Remember, these marriage practices came out of a patriarchal culture. Nevertheless, for the believer, Jesus is our guide in how this looks in our real lives. For, as we are filled with the Spirit of Christ, our desires are aligned with God’s, and what God commands is, in the end, our real pleasure to obey.

Ancient wedding ceremonies were actually quite simple.

Before witnesses the bride accepted gifts from her groom, and the groom spoke a few words of acceptance and consecration to his bride. During the wedding ceremony the bride’s veil was placed on her husband’s shoulder. This signified the bride yielding to her husband’s authority.

After this the husband drew his wife into the bridal chamber for seven days of celebration.

Part 4: Marriage Feast

The joyful celebration would last one week. As the happy couple stayed in their marriage chamber, being served by their attendants, the guests would partake of a week-long feast.

It is this marriage feast Jesus referred to often as he taught on the Kingdom of God, and this feast is depicted in Revelation as the Marriage of the Lamb.

Then I heard what seemed to be the voice of a great multitude, like the sound of many waters and like the sound of mighty thunderpeals, crying out,

“Hallelujah!
For the Lord our God
    the Almighty reigns.
Let us rejoice and exult
    and give him the glory,
for the marriage of the Lamb has come,
    and his bride has made herself ready;
to her it has been granted to be clothed
    with fine linen, bright and pure”—

for the fine linen is the righteous deeds of the saints.

And the angel said to me, “Write this: Blessed are those who are invited to the marriage supper of the Lamb.” And he said to me, “These are true words of God.”

Revelation 19:6-9 (NRSV)

There is no question in my mind the wedding motif appeared as whole cloth in the minds and imaginations of Jesus’ disciples as they listened to these first words.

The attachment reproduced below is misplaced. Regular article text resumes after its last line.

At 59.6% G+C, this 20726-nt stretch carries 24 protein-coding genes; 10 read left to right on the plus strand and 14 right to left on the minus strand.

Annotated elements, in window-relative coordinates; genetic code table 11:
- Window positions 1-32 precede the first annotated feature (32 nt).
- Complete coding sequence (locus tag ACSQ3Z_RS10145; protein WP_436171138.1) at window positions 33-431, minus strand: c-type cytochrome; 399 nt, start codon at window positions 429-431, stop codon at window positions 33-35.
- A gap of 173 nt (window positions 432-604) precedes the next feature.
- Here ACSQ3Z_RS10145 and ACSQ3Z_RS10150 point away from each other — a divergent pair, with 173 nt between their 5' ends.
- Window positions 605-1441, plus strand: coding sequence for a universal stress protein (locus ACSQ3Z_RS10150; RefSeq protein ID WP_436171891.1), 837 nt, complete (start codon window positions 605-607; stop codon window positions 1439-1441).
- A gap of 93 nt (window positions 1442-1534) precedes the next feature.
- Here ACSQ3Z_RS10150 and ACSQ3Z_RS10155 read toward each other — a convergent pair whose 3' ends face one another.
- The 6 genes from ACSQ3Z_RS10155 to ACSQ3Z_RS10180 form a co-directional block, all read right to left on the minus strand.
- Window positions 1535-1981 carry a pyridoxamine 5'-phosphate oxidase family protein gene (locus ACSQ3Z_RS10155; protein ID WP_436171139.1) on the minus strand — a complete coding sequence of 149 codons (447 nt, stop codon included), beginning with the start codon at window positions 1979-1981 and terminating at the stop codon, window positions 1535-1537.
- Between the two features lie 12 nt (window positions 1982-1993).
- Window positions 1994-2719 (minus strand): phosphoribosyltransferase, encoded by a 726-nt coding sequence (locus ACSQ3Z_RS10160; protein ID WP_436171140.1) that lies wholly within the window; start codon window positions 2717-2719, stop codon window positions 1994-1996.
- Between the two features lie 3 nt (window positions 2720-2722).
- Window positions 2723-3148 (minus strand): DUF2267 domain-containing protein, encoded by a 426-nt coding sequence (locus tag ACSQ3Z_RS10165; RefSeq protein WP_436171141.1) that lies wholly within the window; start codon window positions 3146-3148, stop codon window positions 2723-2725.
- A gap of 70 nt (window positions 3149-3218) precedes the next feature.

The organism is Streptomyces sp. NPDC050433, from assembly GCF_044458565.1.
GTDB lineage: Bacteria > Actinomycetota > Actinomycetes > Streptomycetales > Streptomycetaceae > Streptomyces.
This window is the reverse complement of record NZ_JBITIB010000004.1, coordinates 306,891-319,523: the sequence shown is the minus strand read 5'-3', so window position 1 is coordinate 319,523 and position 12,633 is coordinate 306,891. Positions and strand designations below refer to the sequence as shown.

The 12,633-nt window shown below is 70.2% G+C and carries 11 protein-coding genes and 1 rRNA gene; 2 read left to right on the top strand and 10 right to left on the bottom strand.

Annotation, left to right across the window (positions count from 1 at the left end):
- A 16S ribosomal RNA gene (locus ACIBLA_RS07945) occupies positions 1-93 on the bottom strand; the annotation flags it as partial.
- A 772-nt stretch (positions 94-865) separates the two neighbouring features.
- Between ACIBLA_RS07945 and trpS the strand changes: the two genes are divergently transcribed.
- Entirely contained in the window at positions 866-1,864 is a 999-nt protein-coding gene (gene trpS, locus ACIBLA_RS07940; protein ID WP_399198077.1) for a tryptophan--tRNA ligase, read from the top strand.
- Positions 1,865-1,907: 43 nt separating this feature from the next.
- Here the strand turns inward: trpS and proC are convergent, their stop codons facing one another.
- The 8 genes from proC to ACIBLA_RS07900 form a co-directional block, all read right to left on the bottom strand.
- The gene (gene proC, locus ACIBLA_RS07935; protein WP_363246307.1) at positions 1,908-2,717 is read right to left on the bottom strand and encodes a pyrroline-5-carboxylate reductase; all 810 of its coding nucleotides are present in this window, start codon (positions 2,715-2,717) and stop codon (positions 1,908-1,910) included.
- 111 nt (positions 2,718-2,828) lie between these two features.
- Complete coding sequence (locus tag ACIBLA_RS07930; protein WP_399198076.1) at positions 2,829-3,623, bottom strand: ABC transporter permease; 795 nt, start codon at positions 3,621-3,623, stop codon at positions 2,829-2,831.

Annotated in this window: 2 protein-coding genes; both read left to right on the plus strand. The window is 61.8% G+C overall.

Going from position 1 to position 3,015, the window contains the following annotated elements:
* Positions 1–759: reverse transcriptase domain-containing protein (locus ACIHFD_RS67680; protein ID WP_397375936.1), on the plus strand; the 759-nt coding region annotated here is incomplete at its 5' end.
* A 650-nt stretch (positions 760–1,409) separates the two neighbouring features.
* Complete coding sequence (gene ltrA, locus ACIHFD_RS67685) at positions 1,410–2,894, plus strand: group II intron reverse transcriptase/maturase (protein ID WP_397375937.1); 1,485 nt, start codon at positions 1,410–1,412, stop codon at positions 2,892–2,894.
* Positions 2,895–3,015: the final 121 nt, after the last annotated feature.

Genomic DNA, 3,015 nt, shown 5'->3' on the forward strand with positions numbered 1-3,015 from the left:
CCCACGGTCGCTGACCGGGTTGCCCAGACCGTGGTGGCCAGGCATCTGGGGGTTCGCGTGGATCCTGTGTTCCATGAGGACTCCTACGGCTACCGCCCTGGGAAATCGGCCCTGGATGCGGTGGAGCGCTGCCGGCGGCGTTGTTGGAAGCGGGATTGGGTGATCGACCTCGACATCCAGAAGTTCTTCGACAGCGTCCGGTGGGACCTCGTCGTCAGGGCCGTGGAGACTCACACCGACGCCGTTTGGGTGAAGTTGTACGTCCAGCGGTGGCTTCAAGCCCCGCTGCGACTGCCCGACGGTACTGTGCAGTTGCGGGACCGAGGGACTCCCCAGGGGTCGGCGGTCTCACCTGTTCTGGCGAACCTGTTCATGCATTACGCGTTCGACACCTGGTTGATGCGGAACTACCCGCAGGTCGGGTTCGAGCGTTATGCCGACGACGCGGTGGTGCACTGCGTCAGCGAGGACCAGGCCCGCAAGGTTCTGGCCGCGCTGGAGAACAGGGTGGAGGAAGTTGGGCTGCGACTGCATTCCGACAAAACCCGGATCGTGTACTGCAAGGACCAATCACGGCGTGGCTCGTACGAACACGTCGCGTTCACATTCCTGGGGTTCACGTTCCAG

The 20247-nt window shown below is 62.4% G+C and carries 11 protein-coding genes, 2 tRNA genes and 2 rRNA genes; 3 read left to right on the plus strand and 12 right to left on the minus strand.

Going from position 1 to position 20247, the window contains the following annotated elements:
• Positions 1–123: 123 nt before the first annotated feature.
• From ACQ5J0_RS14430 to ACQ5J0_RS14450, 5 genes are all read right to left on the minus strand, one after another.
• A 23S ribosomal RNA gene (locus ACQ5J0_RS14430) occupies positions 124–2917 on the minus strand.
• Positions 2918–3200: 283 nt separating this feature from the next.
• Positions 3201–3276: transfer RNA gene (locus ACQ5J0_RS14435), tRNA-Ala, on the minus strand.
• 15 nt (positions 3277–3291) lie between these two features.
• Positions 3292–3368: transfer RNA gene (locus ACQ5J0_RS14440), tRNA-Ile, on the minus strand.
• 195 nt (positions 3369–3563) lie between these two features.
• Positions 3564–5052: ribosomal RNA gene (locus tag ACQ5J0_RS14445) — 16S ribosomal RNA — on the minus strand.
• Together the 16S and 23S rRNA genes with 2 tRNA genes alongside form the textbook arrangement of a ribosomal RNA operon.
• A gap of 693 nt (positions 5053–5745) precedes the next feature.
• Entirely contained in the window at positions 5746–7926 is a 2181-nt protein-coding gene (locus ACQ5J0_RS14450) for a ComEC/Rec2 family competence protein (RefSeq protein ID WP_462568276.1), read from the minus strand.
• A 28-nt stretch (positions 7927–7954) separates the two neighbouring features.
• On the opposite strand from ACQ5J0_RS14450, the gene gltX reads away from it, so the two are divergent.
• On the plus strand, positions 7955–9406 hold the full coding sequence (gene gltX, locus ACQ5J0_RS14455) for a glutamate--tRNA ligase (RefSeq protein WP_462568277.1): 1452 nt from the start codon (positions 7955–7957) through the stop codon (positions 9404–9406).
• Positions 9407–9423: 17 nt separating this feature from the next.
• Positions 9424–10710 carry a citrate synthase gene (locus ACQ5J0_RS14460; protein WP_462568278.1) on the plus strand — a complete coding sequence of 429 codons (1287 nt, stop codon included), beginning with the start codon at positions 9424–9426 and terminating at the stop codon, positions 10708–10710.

I AM the Way, Truth, and Life

Ever the practical, down-to-earth, concrete thinker, Thomas spoke up.

Sir, we do not know or perceive where you are going [so] how are we to know the way?

Thomas, John 14:5

Jesus reassured his followers they actually did perceive the way because

I AM the Way and the Truth and the Life, not even one comes to the Father if not through me. If you all had known me, then my Father you all would have perceived and known. From right now you all are knowing him even as you are seeing and perceiving him.

Jesus to the disciples, John 15:6-7

Notice Jesus did not tell them he could show them the way, and teach them the truth, and lead them into life.

The Lord Jesus, Messiah is the Way. They, and we, will go to the Father in Jesus.

The Lord Jesus, Messiah is the Truth,  the very embodiment of reality.

The Lord Jesus, Messiah is the Life, something he was going to explain to them in just a few more verses.


Thomas the Twin

As an aside, John had earlier described Thomas as “the Twin,” probably something the other disciples had nicknamed him with. Some Bible scholars think Thomas was Jesus’ actual twin brother. (This is based on one way to read Jesus’ words in a non-canonical document written in the mid-second century called “The Gospel of Thomas.”)

I know, I am just telling you because you might read it somewhere, anyway.

What seems way more likely to me is that Thomas looked so much like Jesus he could have been mistaken as his twin. Whenever Thomas spoke, in John’s Gospel, then, there would have been a sense of irony to it, as it would have seemed like Jesus’ mirror image was speaking to them.

In my opinion, stories had already started circulating that it had really been Thomas others had seen, and not Jesus, when the disciples had begun to claim Jesus’ Resurrection.

John put that rumor firmly to rest.


[Path in the forest; modified with a bible quote | Larisa Koshkina, CC BY-SA 4.0 https://creativecommons.org/licenses/by-sa/4.0, via Wikimedia Commons]